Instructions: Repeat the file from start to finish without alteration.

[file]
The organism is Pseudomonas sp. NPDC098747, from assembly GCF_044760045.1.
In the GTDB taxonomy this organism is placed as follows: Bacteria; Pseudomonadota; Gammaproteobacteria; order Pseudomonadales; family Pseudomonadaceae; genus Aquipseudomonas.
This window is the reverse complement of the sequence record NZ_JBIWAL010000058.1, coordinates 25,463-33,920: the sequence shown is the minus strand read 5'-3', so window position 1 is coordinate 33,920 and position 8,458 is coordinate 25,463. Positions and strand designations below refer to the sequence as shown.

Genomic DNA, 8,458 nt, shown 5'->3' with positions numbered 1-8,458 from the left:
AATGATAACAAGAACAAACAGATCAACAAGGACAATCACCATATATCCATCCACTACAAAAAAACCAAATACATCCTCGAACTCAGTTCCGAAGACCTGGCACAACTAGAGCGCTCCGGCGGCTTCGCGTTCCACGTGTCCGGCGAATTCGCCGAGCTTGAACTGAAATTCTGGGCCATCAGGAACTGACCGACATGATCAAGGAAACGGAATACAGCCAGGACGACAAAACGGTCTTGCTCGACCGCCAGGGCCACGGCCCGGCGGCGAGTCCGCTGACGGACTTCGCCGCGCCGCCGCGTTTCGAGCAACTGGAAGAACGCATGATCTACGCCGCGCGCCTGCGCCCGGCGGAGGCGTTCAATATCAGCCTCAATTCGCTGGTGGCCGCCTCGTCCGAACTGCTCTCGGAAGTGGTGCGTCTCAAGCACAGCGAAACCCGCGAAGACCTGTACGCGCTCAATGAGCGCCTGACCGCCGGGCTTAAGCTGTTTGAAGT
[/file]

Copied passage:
The organism is Pseudomonas sp. NPDC098747, from assembly GCF_044760045.1.
In the GTDB taxonomy this organism is placed as follows: Bacteria; Pseudomonadota; Gammaproteobacteria; order Pseudomonadales; family Pseudomonadaceae; genus Aquipseudomonas.
This window is the reverse complement of the sequence record NZ_JBIWAL010000058.1, coordinates 25,463-33,920: the sequence shown is the minus strand read 5'-3', so window position 1 is coordinate 33,920 and position 8,458 is coordinate 25,463. Positions and strand designations below refer to the sequence as shown.

Genomic DNA, 8,458 nt, shown 5'->3' with positions numbered 1-8,458 from the left:
AATGATAACAAGAACAAACAGATCAACAAGGACAATCACCATATATCCATCCACTACAAAAAAACCAAATACATCCTCGAACTCAGTTCCGAAGACCTGGCACAACTAGAGCGCTCCGGCGGCTTCGCGTTCCACGTGTCCGGCGAATTCGCCGAGCTTGAACTGAAATTCTGGGCCATCAGGAACTGACCGACATGATCAAGGAAACGGAATACAGCCAGGACGACAAAACGGTCTTGCTCGACCGCCAGGGCCACGGCCCGGCGGCGAGTCCGCTGACGGACTTCGCCGCGCCGCCGCGTTTCGAGCAACTGGAAGAACGCATGATCTACGCCGCGCGCCTGCGCCCGGCGGAGGCGTTCAATATCAGCCTCAATTCGCTGGTGGCCGCCTCGTCCGAACTGCTCTCGGAAGTGGTGCGTCTCAAGCACAGCGAAACCCGCGAAGACCTGTACGCGCTCAATGAGCGCCTGACCGCCGGGCTTAAGCTGTTTGAAGT